European Union: Premier League TV Rights Ruling - Implications For Media Rights Holders And Broadcasters

Last Updated: 8 December 2011
Article by Peter Willis

On 4 October 2011, the Grand Chamber of the Court of Justice of European Union delivered its preliminary ruling on a series of questions raised by the High Court as to whether the Premier League can lawfully guarantee absolute territorial protection to those broadcasters it has awarded licences to for the broadcasting of live matches.


In common with most other owners of media content, the Premier League seeks to maximise the commercial value of its broadcasting rights. As a general rule, it is demand that determines the territorial basis on which the broadcasting rights are sold, demand tending to be for national rights rather than for global or pan-European rights.

As the Court explains in its judgment, in order to protect the territorial exclusivity of broadcasters, each licence holder undertakes, in its licence agreement with the Premier League, to prevent the public from receiving broadcasts outside the area for which it holds its licence. These obligations require each broadcaster to ensure that all of its broadcasts capable of being received outside that territory - in particular those transmitted by satellite - are encrypted securely and cannot be received in unencrypted form. Broadcasters must also ensure that no device is knowingly authorised so as to permit anyone to view their transmissions outside the territory concerned.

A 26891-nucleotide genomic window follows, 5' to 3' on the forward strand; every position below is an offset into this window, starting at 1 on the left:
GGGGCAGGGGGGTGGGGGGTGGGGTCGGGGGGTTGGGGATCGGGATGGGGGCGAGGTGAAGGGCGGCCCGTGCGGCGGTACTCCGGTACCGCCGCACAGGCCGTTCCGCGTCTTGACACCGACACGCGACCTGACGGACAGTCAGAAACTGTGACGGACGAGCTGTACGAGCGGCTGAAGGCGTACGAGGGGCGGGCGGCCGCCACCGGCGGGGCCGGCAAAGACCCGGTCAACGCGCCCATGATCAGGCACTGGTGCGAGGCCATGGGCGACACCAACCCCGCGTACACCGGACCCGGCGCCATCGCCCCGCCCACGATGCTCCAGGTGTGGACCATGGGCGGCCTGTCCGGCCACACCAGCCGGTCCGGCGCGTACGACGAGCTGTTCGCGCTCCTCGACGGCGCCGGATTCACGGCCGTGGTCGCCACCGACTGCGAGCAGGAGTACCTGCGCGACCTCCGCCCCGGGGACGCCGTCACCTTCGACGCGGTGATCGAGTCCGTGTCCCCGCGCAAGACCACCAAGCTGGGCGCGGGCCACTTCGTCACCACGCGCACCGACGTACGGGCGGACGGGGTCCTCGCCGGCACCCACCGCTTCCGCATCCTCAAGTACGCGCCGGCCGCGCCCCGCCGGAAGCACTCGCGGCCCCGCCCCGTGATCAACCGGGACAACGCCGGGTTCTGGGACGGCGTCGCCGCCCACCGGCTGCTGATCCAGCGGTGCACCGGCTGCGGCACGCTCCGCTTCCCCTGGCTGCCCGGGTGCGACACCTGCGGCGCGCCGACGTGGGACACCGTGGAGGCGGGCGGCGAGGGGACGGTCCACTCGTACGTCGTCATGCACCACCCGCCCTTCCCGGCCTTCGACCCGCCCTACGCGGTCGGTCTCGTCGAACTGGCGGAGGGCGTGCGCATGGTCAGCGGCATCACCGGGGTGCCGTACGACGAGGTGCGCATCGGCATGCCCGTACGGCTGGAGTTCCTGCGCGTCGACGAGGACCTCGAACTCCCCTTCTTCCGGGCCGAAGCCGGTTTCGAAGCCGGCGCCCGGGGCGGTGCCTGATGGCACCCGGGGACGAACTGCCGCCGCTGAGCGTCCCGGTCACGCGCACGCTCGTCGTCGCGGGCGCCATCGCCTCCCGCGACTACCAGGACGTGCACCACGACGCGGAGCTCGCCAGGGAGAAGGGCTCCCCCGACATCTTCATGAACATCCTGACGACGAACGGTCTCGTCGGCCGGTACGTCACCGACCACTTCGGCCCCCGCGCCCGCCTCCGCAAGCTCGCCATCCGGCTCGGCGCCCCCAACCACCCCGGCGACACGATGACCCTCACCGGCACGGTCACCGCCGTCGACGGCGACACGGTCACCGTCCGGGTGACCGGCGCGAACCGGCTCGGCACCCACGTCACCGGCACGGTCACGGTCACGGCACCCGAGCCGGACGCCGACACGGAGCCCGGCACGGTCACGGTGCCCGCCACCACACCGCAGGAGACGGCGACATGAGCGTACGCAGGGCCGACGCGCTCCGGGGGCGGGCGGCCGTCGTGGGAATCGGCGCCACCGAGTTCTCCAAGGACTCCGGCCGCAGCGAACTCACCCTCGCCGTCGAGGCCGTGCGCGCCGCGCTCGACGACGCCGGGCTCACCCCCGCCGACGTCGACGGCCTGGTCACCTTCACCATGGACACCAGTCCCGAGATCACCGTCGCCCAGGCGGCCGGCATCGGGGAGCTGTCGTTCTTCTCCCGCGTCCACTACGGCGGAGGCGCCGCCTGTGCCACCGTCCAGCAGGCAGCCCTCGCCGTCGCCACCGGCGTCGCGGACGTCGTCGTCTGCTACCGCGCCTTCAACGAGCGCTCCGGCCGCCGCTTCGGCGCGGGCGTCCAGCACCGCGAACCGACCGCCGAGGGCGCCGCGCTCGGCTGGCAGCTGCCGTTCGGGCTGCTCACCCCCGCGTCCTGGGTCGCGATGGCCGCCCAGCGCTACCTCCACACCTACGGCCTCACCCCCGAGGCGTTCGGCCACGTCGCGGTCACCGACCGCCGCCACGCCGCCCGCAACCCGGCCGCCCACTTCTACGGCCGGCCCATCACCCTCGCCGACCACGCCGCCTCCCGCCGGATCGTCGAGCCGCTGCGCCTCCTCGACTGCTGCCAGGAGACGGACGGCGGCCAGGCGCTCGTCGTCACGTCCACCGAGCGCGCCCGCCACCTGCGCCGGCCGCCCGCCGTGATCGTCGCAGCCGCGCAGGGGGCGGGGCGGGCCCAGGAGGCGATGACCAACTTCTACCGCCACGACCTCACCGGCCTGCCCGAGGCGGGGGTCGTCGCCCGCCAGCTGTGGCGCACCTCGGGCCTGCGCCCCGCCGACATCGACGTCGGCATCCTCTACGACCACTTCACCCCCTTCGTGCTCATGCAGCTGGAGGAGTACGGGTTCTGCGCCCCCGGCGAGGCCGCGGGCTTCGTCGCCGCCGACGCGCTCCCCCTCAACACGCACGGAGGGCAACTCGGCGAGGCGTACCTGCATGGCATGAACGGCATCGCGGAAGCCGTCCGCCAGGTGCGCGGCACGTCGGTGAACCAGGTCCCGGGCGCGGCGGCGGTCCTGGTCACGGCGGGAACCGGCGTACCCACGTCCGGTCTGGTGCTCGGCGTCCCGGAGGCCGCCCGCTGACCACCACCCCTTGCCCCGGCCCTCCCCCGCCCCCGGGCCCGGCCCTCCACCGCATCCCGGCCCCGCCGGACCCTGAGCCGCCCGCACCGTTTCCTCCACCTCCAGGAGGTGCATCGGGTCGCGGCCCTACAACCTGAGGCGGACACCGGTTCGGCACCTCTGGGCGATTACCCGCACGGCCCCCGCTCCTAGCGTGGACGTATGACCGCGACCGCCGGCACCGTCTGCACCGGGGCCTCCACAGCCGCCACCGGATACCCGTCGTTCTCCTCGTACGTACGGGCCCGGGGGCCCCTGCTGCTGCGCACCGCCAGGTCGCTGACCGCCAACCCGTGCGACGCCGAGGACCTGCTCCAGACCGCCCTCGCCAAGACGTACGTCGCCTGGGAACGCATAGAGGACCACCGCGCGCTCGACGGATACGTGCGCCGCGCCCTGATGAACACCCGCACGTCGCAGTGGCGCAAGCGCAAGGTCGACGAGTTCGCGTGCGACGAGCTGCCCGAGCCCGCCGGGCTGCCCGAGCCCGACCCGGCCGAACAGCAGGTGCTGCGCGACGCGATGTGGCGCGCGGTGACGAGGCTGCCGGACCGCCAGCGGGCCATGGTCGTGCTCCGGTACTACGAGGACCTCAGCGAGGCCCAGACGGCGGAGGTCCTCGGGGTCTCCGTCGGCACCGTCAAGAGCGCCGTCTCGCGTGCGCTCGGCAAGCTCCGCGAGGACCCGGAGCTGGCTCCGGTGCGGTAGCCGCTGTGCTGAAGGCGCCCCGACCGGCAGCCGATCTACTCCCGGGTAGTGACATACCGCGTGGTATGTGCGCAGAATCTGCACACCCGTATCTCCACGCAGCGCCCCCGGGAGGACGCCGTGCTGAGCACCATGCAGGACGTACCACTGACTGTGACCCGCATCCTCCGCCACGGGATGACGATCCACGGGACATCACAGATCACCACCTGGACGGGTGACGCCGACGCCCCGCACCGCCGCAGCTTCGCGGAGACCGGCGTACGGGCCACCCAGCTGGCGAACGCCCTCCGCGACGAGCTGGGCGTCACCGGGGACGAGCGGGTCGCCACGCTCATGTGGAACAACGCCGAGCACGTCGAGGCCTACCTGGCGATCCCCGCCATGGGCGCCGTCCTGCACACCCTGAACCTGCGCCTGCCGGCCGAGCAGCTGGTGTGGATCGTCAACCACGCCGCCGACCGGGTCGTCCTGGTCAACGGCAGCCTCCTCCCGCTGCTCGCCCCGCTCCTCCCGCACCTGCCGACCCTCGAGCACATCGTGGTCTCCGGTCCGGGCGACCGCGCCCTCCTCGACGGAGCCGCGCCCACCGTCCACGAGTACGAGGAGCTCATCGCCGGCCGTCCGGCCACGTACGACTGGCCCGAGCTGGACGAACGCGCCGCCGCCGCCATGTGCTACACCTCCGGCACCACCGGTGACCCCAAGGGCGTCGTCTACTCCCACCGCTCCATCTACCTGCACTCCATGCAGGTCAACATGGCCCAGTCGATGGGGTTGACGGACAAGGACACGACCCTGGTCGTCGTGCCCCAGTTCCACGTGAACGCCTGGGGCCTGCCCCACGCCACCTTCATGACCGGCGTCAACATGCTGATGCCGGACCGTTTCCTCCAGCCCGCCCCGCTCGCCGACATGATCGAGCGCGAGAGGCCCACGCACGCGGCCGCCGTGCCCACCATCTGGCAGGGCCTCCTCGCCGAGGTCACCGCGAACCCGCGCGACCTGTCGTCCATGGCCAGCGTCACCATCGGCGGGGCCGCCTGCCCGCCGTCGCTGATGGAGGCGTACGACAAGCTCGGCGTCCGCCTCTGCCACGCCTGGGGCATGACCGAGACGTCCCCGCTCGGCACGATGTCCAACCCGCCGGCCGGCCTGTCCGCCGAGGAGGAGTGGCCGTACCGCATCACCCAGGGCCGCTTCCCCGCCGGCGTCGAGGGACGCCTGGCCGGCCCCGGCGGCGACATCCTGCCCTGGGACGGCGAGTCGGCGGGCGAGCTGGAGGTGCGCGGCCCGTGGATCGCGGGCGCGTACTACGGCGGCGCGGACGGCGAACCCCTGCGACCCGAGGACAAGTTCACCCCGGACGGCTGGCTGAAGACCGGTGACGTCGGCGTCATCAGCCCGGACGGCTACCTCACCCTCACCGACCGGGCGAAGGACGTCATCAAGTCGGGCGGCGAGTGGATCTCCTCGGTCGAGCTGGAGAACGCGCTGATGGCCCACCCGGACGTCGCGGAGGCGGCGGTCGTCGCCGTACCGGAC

The Premier League brought what it believed to be a series of test cases before the courts in the UK. A number of these were against suppliers of satellite decoder cards to pubs and bars (the decoders enabling the reception of live Premier League games transmitted by foreign licensed broadcasters). Others were against pub owners, including the now famous Ms Murphy, who had screened live Premier League games using a foreign decoding device. The cases came before the High Court, which referred a series of questions to the Court on the application of UK copyright legislation and the legality of the obligations on broadcasters to guarantee absolute territorial protection within the EU.

Enforcement of UK copyright legislation

The Premier League had relied on the provisions of the Copyright, Designs and Patents Act 1988 and on the obligations on the licensed broadcasters to whom the broadcasting rights had been sold. The Act makes it an offence for a person dishonestly to receive a programme broadcast from within the UK with the intent of avoiding payment of any charge applicable to the reception of that programme (Section 297(1)). Section 298 of the Act also provides a right of action to the rights holder against any person who makes, imports, sells or uses any unauthorised decoding devices (equivalent to the rights a copyright owner has in respect of an infringement of copyright).